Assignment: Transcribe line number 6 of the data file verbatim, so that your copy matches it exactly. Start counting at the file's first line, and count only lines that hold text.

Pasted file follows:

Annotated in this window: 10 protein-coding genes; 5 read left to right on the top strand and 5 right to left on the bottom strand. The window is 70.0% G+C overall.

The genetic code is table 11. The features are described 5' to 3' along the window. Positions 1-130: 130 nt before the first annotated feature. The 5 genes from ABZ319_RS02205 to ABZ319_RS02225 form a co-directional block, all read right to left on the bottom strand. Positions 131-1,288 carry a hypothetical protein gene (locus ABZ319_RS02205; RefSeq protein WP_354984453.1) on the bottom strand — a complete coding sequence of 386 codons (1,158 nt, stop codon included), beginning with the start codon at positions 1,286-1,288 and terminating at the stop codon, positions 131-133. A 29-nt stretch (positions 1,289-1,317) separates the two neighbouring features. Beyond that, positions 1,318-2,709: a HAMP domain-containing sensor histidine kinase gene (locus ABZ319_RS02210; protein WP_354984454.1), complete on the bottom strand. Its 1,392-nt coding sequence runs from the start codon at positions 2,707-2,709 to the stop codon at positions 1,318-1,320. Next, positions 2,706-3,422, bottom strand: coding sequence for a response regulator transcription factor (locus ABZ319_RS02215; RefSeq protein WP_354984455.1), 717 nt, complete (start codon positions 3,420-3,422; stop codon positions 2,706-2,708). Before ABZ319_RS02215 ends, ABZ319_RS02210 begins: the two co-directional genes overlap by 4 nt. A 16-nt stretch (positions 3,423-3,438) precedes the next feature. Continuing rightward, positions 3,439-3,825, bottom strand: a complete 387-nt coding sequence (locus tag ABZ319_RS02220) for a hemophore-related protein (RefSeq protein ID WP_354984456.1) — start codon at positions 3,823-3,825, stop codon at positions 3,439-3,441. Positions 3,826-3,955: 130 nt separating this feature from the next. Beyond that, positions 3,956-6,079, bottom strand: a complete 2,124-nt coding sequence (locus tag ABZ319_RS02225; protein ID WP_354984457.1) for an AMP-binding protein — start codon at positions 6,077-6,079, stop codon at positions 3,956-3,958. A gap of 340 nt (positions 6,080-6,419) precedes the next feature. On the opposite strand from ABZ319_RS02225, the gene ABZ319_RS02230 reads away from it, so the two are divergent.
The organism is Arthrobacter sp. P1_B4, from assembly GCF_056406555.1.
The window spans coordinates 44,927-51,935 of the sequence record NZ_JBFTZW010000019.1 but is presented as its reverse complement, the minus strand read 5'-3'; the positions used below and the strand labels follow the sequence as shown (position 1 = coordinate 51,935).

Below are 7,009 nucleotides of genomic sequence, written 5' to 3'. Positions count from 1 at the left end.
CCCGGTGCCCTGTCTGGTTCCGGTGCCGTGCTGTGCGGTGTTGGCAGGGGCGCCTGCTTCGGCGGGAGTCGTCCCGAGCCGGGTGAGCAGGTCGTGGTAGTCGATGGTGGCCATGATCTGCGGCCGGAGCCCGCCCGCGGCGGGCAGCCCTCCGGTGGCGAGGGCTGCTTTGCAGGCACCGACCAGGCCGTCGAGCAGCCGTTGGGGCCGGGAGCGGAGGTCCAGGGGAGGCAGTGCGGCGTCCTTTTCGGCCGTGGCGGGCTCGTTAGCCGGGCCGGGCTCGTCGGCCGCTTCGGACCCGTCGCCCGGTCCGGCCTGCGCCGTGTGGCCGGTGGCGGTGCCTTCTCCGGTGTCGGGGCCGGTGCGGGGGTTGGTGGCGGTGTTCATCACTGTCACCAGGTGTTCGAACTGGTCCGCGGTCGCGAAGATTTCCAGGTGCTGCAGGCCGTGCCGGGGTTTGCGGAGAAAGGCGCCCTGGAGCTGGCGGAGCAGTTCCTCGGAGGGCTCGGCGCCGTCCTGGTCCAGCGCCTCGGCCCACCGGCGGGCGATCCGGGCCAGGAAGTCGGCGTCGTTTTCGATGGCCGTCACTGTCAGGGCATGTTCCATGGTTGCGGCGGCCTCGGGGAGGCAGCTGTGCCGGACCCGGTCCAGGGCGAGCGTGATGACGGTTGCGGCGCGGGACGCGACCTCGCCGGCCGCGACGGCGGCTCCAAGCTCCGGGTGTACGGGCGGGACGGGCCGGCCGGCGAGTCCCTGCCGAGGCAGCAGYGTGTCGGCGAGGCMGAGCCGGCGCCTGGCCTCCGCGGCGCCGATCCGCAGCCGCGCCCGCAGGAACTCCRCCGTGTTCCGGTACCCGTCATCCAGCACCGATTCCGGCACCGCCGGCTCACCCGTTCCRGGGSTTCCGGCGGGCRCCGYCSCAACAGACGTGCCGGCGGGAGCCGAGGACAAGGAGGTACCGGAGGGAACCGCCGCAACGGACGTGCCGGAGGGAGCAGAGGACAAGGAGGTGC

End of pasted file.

CCCGGTGCCCTGTCTGGTTCCGGTGCCGTGCTGTGCGGTGTTGGCAGGGGCGCCTGCTTCGGCGGGAGTCGTCCCGAGCCGGGTGAGCAGGTCGTGGTAGTCGATGGTGGCCATGATCTGCGGCCGGAGCCCGCCCGCGGCGGGCAGCCCTCCGGTGGCGAGGGCTGCTTTGCAGGCACCGACCAGGCCGTCGAGCAGCCGTTGGGGCCGGGAGCGGAGGTCCAGGGGAGGCAGTGCGGCGTCCTTTTCGGCCGTGGCGGGCTCGTTAGCCGGGCCGGGCTCGTCGGCCGCTTCGGACCCGTCGCCCGGTCCGGCCTGCGCCGTGTGGCCGGTGGCGGTGCCTTCTCCGGTGTCGGGGCCGGTGCGGGGGTTGGTGGCGGTGTTCATCACTGTCACCAGGTGTTCGAACTGGTCCGCGGTCGCGAAGATTTCCAGGTGCTGCAGGCCGTGCCGGGGTTTGCGGAGAAAGGCGCCCTGGAGCTGGCGGAGCAGTTCCTCGGAGGGCTCGGCGCCGTCCTGGTCCAGCGCCTCGGCCCACCGGCGGGCGATCCGGGCCAGGAAGTCGGCGTCGTTTTCGATGGCCGTCACTGTCAGGGCATGTTCCATGGTTGCGGCGGCCTCGGGGAGGCAGCTGTGCCGGACCCGGTCCAGGGCGAGCGTGATGACGGTTGCGGCGCGGGACGCGACCTCGCCGGCCGCGACGGCGGCTCCAAGCTCCGGGTGTACGGGCGGGACGGGCCGGCCGGCGAGTCCCTGCCGAGGCAGCAGYGTGTCGGCGAGGCMGAGCCGGCGCCTGGCCTCCGCGGCGCCGATCCGCAGCCGCGCCCGCAGGAACTCCRCCGTGTTCCGGTACCCGTCATCCAGCACCGATTCCGGCACCGCCGGCTCACCCGTTCCRGGGSTTCCGGCGGGCRCCGYCSCAACAGACGTGCCGGCGGGAGCCGAGGACAAGGAGGTACCGGAGGGAACCGCCGCAACGGACGTGCCGGAGGGAGCAGAGGACAAGGAGGTGC